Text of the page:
It has no doubt been a long and winding road for Hewlett-Packard (NYSE:HPQ) trying to get their business churning the way it once was years ago. CEO Meg Whitman has been doing everything in her power to return the once lucrative company back to its days of yore. Whitman's effort has been going on for a few years now, and she commented during HPQ's earnings on May 22nd that the turnaround remains on track.
As you can see, HPQ stock has been heading in the right direction for the past six months. For the last year, the stock has risen 34.3%. Since the beginning of 2014, the stock has returned 18.3%, and for the last three months alone, shareholders have reaped 10%. Meg Whitman appears to be going over just fine with the markets, despite what some of the headlines would seem to dictate.
Also catalyzing the stock wasn't the impressive earnings that HPQ posted - because they were far from impressive - but the fact that the turnaround of the company appears to still be on track.
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- HPQ 15-Year Financial Data
- The intrinsic value of HPQ
- Peter Lynch Chart of HPQ
The company's recent earnings met estimates and revenue came in lower than what was expected. The company posted $0.88/share EPS on revenue of $27.3 billion versus analyst expectations of $0.88/share EPS and $27.4 billion in revenue. Hewlett-Packard came right out and said that they were going to be cutting an additional 11,000 jobs in order to curb costs and improve efficiency. This makes nearly 50,000 job cuts for the company since its restructuring began.
The cutting of employees should big a big help to the bottom line. Annually, it should save the company around $3 billion. After its earnings, various sources reported:
- After releasing its core results early, H-P has provided its full FQ2 report after the close. The IT giant guides for FQ3 EPS of $0.86-$0.90 vs. an $0.89 consensus, and FY14 EPS of $3.63-$3.75 vs. a $3.71 consensus.
- H-P also announces it's increasing the size of its job cuts by 11K-16K positions. The company, which had ~317K employees last year, has already announced plans to shed 34K jobs.
- $831M was spent on buybacks in FQ2, helping EPS meet estimates in spite of a revenue miss. Gross margin rose 50 bps Y/Y to 24.2%. R&D spend +7% Y/Y to $873M, SG&A spend +1% to $3.39B.
- Contributing to the revenue miss: Printing revenue fell 4% Y/Y after falling 2% in FQ1, enterprise hardware fell 2% after growing 1%, and enterprise services once more fell 7%.
- PCs were healthier (+7% vs. +4%, with 12% commercial growth offsetting a 2% consumer drop). As was software (flat vs. -4%, with 8% license growth). Financial services -2% vs. -9%.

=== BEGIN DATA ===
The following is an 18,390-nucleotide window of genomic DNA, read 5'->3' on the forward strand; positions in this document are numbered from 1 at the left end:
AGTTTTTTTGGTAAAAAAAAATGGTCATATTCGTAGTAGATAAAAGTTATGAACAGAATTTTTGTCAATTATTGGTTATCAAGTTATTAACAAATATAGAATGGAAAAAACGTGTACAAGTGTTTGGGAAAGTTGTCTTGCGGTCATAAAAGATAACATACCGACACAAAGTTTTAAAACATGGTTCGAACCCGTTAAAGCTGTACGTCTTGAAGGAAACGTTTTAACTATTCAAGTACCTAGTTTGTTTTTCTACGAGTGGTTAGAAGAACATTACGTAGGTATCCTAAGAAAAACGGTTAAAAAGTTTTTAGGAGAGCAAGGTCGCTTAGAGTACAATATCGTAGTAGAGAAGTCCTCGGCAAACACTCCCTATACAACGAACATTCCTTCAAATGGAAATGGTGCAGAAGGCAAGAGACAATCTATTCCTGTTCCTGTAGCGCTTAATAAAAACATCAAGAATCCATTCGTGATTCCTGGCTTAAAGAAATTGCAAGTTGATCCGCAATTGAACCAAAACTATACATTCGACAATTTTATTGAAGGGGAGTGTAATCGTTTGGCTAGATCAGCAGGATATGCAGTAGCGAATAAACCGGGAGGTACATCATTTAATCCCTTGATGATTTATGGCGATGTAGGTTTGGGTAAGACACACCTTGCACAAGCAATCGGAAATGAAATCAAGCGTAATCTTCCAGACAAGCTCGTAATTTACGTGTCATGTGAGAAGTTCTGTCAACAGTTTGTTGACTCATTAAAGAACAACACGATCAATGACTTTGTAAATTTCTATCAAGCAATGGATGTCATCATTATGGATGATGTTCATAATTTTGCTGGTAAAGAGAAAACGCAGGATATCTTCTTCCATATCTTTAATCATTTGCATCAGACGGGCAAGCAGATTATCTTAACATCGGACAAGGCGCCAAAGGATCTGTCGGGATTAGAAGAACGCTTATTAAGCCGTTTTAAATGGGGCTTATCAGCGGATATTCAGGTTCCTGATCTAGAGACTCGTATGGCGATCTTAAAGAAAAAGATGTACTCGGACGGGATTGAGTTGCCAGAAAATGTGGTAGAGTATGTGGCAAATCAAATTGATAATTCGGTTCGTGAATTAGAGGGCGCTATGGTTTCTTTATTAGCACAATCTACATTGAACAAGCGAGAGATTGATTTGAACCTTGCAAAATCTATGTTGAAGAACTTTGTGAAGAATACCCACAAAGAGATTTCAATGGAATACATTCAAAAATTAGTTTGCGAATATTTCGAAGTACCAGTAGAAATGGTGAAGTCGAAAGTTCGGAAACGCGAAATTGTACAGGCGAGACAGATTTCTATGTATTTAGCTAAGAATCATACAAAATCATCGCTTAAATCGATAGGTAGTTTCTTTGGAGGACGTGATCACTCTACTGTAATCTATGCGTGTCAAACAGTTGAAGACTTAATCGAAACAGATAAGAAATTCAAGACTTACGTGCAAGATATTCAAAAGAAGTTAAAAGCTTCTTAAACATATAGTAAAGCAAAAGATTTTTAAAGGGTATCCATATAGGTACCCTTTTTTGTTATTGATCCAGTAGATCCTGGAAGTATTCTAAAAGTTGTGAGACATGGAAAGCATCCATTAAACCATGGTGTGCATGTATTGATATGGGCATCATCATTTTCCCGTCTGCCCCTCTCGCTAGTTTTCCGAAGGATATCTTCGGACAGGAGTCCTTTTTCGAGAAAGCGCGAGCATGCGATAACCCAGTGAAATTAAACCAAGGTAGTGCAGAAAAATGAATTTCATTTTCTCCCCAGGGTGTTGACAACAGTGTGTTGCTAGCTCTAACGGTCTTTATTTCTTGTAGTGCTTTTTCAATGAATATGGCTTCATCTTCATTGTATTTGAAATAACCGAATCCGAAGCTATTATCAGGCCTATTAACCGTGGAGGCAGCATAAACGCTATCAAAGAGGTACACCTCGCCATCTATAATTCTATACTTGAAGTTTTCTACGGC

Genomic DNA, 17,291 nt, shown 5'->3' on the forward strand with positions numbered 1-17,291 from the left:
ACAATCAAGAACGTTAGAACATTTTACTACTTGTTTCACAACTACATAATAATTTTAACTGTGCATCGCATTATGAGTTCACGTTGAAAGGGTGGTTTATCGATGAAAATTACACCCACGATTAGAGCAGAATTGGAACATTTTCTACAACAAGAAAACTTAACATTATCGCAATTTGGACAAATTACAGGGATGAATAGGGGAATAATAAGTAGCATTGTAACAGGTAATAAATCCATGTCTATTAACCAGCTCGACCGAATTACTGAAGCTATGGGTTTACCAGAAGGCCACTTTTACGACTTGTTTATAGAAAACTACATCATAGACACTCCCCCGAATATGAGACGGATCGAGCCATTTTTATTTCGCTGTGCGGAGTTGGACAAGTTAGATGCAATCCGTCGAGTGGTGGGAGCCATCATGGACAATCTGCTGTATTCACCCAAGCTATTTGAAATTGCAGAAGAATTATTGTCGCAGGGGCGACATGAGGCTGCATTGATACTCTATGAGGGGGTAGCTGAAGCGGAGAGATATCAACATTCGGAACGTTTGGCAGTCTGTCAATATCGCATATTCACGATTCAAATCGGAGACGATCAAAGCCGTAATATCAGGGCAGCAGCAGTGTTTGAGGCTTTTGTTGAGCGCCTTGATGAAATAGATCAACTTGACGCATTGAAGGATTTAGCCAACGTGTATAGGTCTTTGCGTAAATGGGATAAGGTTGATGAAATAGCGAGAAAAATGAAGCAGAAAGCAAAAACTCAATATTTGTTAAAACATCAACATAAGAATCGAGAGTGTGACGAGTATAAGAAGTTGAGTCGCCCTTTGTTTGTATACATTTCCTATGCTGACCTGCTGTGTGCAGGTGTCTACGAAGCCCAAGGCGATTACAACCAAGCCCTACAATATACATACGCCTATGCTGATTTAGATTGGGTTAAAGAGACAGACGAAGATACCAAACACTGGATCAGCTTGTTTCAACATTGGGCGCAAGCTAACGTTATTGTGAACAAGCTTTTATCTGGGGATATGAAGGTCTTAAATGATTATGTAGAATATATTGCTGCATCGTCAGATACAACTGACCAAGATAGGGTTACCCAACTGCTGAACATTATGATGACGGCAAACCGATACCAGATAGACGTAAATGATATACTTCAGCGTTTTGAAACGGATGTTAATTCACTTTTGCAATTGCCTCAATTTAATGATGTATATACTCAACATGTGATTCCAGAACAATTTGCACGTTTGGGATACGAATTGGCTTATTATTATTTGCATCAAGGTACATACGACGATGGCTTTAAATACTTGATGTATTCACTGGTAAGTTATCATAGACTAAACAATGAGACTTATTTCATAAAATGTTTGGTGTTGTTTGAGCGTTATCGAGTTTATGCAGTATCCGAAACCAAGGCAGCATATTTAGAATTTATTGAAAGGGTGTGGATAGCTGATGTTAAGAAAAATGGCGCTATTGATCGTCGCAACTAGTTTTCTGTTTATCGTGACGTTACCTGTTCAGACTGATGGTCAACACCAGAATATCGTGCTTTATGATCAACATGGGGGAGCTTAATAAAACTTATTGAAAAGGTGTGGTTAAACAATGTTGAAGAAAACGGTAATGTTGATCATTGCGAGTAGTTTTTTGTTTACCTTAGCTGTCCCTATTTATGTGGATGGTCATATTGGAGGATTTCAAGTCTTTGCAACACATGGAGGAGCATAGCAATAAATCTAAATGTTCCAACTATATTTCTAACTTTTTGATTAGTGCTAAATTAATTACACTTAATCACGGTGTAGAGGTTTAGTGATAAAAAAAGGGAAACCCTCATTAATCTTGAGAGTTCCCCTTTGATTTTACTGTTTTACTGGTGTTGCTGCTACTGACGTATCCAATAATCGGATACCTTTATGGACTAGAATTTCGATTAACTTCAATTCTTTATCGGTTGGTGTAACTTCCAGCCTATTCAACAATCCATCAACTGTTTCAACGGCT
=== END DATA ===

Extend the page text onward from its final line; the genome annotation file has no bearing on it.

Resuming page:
- High-margin printing supplies revenue fell 7%, while printing hardware units rose 1%. In enterprise hardware, a 6% drop in storage and a 14% drop in business critical systems (Itanium weakness) offset a 6% increase in networking. x86 servers rose 1%.
As noted, the company offered a guidance range that was right around what analysts were expecting as well - offering $0.86-$0.90 versus an estimate of $0.89/share.
But the company continues to falter. Since Whitman has taken the helm, the company's sales continue to decline. However, as [BlackBerry CEO] John Chen also knows, turning around a failing company doesn't take place "in 30 minutes or your pizza's free." Whitman has continued her commitment to making the company as lean and mean as possible, and has also alluded to the fact that the company will be dabbling in 3-D printing, as well, in the coming future. Whether or not they're throwing themselves head first into a fad is a question that's still up for debate when it comes to 3-D printing - but that's another discussion for another day.
But it's looking at the stock's valuation that really gives me some pause as to whether or not HPQ is ripe for the investing. The market seems to have totally given up on the company.
With a forward P/E of 8.49 and a price/book ratio of 2.26, Hewlett-Packard's valuation has been roped in significantly. If you're a Meg Whitman believer, this stock looks damn cheap to you.
The trend could be your friend here. The market obviously thinks that the company is on its way to a turnaround and is underpriced with the way they've been bidding the stock up for the last 6 months. Don't think that you've missed it all, because if Whitman can reverse course with this company, HPQ is going to have way more potential upside - likely to the tune of 30% from here, which would give the company a more modest forward P/E.